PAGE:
“Treasury” is defined as a “book or person thought of as a valued source.” Here we have both the book and the person, and valued” is what they truly are. We’ll leave to the eminent poet, scholar, wit, and man of letters, Louis Untermeyer, to explain his interest in ribaldry, the subject of this delightful anthology.
“In the broadest sense, the world’s favorite humor has been a playful expression of primitive sensuality. It has, at times, been tinctured with self-mockery, a sort of protective derision, a comic exposure of what is condemned in public and gleefully practiced in private. The satisfactions of the body, from food to sex, are responsible for some of the wisest and wittiest as well as some of the most rollicking and ribald writing in literature…”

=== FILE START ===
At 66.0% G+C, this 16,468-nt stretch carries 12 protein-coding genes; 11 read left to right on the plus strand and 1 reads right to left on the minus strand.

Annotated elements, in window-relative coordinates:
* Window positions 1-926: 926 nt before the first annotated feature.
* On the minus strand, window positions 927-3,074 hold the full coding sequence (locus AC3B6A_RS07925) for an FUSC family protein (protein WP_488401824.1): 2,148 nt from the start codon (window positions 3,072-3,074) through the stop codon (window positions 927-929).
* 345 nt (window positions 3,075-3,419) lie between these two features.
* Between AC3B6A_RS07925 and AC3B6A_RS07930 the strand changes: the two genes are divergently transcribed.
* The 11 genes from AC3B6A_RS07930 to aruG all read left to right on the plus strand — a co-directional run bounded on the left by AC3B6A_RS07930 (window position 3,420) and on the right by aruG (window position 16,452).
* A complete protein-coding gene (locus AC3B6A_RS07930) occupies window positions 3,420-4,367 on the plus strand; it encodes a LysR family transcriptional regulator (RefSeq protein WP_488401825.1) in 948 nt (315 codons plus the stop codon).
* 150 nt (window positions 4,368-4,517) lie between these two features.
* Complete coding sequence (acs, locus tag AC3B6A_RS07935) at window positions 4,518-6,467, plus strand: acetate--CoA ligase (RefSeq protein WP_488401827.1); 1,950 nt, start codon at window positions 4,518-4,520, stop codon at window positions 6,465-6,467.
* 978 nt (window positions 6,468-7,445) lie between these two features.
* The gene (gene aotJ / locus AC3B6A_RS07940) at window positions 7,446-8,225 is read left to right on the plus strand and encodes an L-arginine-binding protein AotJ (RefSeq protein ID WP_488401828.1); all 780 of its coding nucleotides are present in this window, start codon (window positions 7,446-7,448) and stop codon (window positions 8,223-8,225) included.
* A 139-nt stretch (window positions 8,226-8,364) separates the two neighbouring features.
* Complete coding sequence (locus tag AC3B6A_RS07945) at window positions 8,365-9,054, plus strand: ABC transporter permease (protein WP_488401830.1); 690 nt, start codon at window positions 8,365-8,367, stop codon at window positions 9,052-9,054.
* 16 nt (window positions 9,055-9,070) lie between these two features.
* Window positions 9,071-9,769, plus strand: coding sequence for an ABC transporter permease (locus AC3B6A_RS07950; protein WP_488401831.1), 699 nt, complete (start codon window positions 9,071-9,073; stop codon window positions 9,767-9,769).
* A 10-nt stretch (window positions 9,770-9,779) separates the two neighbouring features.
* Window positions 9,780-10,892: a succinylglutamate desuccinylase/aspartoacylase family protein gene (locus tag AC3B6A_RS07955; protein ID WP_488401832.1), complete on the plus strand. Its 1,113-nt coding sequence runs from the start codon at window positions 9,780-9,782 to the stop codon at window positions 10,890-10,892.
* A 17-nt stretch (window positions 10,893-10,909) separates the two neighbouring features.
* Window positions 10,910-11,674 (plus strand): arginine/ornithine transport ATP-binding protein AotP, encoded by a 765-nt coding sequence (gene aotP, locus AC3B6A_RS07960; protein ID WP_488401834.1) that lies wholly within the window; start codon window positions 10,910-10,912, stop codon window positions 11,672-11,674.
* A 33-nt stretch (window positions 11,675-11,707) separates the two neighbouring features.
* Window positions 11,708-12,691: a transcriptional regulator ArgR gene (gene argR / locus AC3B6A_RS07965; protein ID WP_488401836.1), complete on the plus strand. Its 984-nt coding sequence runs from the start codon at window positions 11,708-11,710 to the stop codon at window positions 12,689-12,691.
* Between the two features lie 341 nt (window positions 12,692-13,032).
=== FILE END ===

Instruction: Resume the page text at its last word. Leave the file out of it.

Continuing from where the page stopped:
Here are about 300 separate ribald items, prose and poetry, arranged chronologically by the author (from Arnacreon-500 B.C. to late Twentieth century). Here are the “naturals” in ribaldry, taken from the works of Boccaccio, Chaucer, Villon, Rabelais, Balzac-and some surprises, by such talented folk as Cervantes, Defoe, Burns, Franklin, Byron, Maugham, Anderson, Mencken, Runyon, and a host of others.